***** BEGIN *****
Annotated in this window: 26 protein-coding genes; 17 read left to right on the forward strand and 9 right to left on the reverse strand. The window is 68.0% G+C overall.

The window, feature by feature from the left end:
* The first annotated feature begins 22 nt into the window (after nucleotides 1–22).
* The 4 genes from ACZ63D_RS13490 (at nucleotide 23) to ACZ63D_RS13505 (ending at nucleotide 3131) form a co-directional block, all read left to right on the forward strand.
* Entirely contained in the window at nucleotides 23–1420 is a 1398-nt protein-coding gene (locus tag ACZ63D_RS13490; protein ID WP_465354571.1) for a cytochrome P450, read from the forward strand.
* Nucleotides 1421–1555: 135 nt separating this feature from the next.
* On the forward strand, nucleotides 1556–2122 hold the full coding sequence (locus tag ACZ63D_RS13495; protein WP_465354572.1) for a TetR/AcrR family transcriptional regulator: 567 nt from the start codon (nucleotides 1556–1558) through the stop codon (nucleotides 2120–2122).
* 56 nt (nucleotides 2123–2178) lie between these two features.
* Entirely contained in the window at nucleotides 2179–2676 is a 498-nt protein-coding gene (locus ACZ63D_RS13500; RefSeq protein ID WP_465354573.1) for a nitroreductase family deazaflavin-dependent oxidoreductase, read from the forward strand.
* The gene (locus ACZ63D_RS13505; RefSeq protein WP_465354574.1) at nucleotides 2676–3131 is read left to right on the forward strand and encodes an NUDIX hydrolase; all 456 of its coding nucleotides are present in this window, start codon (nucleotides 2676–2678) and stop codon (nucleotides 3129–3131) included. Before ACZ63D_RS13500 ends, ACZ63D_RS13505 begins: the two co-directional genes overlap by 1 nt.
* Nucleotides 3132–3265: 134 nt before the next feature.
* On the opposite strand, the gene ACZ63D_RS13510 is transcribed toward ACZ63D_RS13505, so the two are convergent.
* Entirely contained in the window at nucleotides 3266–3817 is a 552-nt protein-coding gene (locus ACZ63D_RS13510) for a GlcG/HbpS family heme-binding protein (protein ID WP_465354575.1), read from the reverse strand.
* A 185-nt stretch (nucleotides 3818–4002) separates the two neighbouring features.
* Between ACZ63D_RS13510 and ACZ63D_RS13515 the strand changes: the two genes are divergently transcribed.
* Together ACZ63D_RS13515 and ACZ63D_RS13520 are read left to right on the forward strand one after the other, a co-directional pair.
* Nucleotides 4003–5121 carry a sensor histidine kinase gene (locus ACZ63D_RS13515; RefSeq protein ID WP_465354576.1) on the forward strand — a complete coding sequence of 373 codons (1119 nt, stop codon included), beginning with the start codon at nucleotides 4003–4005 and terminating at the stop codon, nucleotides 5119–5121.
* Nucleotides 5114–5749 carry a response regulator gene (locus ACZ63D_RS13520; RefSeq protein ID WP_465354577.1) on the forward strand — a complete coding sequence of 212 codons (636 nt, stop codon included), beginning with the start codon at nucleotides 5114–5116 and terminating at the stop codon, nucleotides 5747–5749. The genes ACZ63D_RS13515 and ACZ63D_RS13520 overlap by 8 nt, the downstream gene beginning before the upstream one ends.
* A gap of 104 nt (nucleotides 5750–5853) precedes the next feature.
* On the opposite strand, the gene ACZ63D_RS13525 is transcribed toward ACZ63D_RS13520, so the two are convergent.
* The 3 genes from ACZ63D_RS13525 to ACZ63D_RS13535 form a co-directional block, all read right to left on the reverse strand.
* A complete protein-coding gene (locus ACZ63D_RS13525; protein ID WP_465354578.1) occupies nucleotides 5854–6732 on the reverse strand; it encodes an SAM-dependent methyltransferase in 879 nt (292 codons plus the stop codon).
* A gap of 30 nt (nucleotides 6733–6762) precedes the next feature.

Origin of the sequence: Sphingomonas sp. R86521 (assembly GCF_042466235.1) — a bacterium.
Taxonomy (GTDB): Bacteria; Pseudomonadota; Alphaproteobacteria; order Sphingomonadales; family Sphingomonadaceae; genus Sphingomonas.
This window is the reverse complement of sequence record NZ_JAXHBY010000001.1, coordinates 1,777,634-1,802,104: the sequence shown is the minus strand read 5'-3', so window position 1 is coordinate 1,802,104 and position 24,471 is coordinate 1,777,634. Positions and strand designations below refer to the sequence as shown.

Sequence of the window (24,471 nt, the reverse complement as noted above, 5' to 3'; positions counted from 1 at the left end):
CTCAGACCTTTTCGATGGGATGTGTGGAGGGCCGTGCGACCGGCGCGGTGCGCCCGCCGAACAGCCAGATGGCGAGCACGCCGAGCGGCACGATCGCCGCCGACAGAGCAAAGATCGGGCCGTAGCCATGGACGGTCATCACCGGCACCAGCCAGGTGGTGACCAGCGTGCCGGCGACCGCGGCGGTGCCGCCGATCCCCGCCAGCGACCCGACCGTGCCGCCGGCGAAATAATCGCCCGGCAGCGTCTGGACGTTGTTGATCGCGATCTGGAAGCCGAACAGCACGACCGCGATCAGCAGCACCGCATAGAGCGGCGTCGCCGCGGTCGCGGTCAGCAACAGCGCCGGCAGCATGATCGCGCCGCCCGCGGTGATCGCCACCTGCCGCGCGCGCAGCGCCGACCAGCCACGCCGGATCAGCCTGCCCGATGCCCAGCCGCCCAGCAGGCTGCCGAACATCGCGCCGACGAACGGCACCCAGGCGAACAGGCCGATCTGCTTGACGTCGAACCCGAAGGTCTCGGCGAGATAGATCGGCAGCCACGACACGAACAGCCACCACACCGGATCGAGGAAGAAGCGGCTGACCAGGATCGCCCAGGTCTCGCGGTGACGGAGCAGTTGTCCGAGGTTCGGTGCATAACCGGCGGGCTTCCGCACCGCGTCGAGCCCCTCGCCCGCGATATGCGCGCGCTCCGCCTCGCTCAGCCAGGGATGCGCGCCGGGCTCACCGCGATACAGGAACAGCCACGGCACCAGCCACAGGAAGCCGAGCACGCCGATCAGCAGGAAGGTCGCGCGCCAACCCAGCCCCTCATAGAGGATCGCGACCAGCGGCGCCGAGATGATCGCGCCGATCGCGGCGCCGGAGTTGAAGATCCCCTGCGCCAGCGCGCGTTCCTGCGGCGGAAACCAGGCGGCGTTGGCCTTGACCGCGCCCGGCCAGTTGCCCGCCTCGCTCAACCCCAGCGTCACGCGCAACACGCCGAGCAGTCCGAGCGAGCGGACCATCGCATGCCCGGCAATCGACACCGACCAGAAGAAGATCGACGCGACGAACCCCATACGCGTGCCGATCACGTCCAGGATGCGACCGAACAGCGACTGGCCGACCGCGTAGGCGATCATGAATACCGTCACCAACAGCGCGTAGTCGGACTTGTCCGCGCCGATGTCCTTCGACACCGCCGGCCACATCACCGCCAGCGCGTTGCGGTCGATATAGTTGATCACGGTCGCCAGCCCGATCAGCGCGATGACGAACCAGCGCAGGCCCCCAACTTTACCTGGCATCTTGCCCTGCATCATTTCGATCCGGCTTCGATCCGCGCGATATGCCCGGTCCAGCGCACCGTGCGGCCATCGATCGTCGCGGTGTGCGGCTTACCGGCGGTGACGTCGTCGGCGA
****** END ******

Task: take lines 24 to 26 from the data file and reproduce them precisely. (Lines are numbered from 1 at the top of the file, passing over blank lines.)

Origin of the sequence: Sphingomonas sp. R86521 (assembly GCF_042466235.1) — a bacterium.
Taxonomy (GTDB): Bacteria; Pseudomonadota; Alphaproteobacteria; order Sphingomonadales; family Sphingomonadaceae; genus Sphingomonas.
This window is the reverse complement of sequence record NZ_JAXHBY010000001.1, coordinates 1,777,634-1,802,104: the sequence shown is the minus strand read 5'-3', so window position 1 is coordinate 1,802,104 and position 24,471 is coordinate 1,777,634. Positions and strand designations below refer to the sequence as shown.